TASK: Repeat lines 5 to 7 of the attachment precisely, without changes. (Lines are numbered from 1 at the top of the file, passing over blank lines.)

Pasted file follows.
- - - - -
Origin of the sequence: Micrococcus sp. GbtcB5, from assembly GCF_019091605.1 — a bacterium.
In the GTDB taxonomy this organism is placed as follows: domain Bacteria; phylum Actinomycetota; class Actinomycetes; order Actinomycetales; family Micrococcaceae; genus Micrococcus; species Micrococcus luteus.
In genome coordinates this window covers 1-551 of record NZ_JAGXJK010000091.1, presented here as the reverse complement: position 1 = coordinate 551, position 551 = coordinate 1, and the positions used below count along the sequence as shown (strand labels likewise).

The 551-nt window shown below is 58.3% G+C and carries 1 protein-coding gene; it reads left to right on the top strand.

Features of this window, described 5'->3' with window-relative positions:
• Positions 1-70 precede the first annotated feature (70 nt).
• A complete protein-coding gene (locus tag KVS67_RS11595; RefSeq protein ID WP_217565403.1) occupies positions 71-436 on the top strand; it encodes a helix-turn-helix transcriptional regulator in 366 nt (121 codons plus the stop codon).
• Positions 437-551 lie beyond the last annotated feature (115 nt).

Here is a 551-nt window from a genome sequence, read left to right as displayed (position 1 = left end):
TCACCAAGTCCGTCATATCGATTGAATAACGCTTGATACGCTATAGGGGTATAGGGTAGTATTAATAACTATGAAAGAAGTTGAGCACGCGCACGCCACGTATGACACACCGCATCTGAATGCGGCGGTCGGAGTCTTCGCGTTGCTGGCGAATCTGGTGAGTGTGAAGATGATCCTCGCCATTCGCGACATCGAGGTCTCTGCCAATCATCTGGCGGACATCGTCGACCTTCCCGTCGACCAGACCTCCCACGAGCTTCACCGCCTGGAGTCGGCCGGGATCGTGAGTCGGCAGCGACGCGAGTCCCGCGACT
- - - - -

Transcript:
Features of this window, described 5'->3' with window-relative positions:
• Positions 1-70 precede the first annotated feature (70 nt).
• A complete protein-coding gene (locus tag KVS67_RS11595; RefSeq protein ID WP_217565403.1) occupies positions 71-436 on the top strand; it encodes a helix-turn-helix transcriptional regulator in 366 nt (121 codons plus the stop codon).